Choose film 7/10

All Quiet on the Western Front

Right, it’s done, the list is complete. It can be found on the Challenge page of this truly marvellous blog. The final count stands at 1,327 films, somewhat less than I was anticipating, but still a decent number to watch in 5 years (0.73 a day, stats fans), considering I’ve got to track most of them down, and a large number won’t be watched by my girlfriend (rules: no subtitles, no gore, minimal swearing, no snakes), severely limiting the days I’ll be able to watch them.

And so, the journey continues, with my watching tonight of the original 1930 version of All Quiet on the Western Front. I recently watched the 1979 TV movie version, and found it entertaining, especially Ian Holm’s moustache, but feel that the original is far superior, not least because all the actors in the remake seem to bring nothing to their roles, copying their predecessors exactly, especially Donald Pleasance as the teacher who inspires his students to enlist. The film is notable for being an American-made film depicting the Germans during World War I, and depicting them sympathetically, as real people with feelings and fears, not just faceless stormtroopers who must be defeated.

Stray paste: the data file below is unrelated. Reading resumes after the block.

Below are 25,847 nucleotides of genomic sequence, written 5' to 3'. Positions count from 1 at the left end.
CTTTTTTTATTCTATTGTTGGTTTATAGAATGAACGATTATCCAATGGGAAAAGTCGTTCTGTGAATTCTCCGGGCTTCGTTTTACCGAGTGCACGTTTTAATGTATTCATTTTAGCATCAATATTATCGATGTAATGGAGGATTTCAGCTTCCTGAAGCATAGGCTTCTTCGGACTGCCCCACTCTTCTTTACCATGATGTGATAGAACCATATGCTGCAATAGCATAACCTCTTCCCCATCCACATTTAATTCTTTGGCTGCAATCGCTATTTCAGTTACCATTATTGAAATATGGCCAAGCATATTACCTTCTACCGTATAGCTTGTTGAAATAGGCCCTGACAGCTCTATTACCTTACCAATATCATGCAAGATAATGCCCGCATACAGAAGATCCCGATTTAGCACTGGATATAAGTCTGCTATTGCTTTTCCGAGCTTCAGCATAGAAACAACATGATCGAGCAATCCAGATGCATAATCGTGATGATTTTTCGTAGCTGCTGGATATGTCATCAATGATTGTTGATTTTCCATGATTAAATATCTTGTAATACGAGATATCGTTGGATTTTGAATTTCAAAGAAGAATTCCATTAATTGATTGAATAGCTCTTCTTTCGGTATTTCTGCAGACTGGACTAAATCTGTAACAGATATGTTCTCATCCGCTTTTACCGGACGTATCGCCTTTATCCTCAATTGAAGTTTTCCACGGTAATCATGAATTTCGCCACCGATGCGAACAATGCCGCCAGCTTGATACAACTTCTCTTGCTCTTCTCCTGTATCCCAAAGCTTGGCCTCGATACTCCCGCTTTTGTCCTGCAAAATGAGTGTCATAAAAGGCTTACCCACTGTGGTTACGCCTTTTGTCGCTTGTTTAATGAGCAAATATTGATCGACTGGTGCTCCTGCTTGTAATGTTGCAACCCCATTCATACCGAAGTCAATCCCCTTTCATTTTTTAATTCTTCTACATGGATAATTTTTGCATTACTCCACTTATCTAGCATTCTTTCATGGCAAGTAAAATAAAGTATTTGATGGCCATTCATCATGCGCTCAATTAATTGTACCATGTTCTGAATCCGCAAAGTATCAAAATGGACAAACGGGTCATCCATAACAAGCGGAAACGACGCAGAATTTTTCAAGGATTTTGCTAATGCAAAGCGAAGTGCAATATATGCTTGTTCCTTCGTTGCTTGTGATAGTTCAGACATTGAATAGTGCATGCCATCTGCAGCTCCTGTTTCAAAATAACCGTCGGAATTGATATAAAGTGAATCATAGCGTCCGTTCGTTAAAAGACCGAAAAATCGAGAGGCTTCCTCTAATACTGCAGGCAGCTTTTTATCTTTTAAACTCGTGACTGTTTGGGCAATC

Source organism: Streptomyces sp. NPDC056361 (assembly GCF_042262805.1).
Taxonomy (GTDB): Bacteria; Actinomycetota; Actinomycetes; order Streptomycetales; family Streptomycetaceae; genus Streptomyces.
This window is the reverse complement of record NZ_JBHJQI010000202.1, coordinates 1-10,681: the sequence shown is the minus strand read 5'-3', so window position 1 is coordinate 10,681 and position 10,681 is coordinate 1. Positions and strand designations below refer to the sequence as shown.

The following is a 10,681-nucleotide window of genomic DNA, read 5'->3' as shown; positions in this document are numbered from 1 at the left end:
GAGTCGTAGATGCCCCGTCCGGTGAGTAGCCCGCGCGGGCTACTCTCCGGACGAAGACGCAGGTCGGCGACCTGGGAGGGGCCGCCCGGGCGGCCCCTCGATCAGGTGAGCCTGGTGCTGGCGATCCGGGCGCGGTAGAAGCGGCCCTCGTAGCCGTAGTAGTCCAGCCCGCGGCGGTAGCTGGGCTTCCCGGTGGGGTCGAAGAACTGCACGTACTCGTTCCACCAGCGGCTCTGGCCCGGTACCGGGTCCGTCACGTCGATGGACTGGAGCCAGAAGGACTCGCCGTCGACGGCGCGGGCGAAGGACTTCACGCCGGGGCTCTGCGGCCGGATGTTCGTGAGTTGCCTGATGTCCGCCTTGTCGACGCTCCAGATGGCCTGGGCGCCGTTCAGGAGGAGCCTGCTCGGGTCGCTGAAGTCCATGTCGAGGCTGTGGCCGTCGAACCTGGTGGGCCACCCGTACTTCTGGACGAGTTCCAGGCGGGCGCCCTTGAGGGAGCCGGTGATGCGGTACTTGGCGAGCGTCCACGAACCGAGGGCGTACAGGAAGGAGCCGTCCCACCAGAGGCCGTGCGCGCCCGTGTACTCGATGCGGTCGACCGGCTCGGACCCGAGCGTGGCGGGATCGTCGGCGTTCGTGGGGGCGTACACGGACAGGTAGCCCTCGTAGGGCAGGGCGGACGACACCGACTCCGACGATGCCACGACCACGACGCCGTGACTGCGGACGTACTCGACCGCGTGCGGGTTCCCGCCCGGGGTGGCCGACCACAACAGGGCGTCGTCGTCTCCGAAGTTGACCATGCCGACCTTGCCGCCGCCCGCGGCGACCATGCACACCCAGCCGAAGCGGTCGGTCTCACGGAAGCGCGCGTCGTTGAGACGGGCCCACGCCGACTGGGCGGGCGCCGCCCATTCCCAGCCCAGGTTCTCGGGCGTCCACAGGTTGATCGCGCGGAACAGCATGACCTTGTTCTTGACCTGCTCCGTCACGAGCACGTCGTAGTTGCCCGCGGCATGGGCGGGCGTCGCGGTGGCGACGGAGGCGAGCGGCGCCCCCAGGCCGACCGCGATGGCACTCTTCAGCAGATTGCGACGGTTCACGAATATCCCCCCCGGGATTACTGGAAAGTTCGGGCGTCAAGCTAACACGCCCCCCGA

Choose film 7/10

True Grit (2010)

I’m a massive Coen brothers fan. I’ve got all their films, a couple of posters, and eagerly await any and all of their new releases, as in a perfect world all films would be directed by the Coens. After the release of Burn After Reading on DVD I even completed a 23 hour marathon of all their films in a single day, and man that was a good day.
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Sideways/Les Vacances de M. Hulot

Cross off two more! I watched Sideways on Sunday, still loved it, but then I’ll watch anything with Paul Giamatti in, even Shoot ’em Up, and I’m looking forward to watching Cold Souls at some point in the future too, as well as Barney’s Version. Choose Film 7/10

Rented les Vacances de M. Hulot too. Wasn’t overly impressed if I’m honest, I found the lack of a driven narrative to be annoying, and that most of the occurrences were contrived merely to allow a few slightly humorous pratfalls. Plus, the character of Monsieur Hulot is a clear inspiration for Mr. Bean, the character that lessened Rowan Atkinson as a comedy genius in the public mindset, for which there is no possible forgiveness. Choose Life 4/10